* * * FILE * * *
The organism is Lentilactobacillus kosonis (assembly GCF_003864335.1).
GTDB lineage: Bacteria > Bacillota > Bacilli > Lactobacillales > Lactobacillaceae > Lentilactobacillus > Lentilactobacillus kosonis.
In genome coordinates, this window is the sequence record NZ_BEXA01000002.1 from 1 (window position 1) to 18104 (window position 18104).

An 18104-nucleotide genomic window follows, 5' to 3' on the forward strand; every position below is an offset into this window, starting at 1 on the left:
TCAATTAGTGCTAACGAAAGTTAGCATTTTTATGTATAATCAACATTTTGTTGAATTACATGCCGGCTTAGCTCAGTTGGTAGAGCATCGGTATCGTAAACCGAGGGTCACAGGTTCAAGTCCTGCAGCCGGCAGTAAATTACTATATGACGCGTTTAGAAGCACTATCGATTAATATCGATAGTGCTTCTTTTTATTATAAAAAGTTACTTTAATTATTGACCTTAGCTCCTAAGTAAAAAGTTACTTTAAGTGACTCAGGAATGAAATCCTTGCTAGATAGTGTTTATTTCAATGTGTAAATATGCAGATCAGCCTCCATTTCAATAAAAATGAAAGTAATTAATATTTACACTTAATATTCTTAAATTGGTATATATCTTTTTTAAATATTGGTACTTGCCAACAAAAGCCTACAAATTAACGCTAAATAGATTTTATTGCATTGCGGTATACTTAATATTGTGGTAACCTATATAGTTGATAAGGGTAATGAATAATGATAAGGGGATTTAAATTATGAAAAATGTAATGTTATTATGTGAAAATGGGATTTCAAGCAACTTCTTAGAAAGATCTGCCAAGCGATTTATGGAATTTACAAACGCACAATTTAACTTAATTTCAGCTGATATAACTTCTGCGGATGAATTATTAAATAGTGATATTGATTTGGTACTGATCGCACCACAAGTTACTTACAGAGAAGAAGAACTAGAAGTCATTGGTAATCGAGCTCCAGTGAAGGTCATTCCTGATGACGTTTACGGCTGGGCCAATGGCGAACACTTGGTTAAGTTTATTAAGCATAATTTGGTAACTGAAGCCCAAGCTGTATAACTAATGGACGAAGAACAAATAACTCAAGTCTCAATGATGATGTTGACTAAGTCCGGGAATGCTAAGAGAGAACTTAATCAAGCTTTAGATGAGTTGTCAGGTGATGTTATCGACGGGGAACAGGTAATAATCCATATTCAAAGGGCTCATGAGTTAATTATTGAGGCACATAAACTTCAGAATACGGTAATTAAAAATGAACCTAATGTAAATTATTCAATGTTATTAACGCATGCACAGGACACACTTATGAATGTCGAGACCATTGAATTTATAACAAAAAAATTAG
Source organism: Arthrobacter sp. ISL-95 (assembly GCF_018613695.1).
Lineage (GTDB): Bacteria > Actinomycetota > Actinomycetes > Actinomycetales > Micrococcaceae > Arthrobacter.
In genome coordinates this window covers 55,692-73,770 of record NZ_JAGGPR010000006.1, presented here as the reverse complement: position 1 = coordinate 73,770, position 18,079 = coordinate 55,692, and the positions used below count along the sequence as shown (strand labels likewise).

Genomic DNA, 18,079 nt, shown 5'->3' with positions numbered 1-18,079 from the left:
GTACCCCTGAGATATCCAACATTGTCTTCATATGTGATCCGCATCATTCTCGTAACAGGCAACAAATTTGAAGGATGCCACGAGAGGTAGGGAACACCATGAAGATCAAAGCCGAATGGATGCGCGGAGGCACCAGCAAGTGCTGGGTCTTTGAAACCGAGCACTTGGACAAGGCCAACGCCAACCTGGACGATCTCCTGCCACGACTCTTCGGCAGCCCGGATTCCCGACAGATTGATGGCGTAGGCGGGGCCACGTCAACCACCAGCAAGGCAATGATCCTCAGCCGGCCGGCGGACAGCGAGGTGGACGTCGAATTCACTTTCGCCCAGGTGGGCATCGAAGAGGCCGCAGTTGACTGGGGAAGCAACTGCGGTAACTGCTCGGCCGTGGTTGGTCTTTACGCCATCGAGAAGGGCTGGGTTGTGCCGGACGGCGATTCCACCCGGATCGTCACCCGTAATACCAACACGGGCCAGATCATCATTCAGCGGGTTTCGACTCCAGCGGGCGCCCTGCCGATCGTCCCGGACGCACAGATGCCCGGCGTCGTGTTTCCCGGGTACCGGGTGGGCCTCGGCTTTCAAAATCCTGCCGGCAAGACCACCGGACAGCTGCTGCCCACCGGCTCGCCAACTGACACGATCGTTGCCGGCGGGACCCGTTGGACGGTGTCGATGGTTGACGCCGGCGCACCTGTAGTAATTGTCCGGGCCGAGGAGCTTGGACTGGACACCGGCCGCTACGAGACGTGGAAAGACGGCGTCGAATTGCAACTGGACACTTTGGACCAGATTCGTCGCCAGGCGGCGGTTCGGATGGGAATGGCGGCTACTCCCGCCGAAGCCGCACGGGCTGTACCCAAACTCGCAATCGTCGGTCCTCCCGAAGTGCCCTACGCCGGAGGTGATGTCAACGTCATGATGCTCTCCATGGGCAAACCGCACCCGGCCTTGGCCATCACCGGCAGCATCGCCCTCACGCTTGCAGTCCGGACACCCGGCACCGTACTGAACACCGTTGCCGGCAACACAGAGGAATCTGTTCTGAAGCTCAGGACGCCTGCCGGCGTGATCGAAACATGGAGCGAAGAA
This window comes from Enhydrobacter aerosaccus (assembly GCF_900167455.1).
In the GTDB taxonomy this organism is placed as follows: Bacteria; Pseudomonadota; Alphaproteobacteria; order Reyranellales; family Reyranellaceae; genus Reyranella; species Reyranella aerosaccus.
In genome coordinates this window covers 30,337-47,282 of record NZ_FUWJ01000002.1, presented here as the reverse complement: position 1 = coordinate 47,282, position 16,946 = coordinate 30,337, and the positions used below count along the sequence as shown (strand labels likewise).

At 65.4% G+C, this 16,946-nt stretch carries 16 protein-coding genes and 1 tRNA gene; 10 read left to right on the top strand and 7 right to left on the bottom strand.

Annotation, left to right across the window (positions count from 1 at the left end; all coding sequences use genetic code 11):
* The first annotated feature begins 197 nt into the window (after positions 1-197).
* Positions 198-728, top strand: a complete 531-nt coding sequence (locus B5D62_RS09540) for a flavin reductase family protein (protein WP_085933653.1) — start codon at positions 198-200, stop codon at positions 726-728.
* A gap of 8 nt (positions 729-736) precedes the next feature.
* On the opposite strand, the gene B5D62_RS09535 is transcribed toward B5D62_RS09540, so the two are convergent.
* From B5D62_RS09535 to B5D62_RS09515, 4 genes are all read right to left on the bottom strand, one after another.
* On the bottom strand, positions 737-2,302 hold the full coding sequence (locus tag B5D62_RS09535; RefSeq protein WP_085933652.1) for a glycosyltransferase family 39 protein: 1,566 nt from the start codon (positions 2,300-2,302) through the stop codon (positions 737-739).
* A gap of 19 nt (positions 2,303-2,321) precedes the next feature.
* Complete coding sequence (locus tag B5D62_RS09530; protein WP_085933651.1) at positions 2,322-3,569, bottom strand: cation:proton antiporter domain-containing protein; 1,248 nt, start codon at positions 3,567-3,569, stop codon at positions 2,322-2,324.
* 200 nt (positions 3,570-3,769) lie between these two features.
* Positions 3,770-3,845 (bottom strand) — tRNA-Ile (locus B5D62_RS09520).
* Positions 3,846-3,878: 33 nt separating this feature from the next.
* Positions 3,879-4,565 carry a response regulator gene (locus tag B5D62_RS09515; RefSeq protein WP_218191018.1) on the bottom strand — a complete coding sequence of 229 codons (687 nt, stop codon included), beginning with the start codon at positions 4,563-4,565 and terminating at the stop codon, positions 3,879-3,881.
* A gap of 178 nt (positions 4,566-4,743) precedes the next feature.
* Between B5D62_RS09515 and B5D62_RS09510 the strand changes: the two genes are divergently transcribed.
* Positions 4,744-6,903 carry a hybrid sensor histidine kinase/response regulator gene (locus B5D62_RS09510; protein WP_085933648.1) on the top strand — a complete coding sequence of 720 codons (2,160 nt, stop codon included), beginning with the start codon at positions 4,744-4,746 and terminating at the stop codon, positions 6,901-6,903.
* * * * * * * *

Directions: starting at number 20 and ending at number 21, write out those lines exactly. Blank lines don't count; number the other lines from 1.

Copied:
* From B5D62_RS09535 to B5D62_RS09515, 4 genes are all read right to left on the bottom strand, one after another.
* On the bottom strand, positions 737-2,302 hold the full coding sequence (locus tag B5D62_RS09535; RefSeq protein WP_085933652.1) for a glycosyltransferase family 39 protein: 1,566 nt from the start codon (positions 2,300-2,302) through the stop codon (positions 737-739).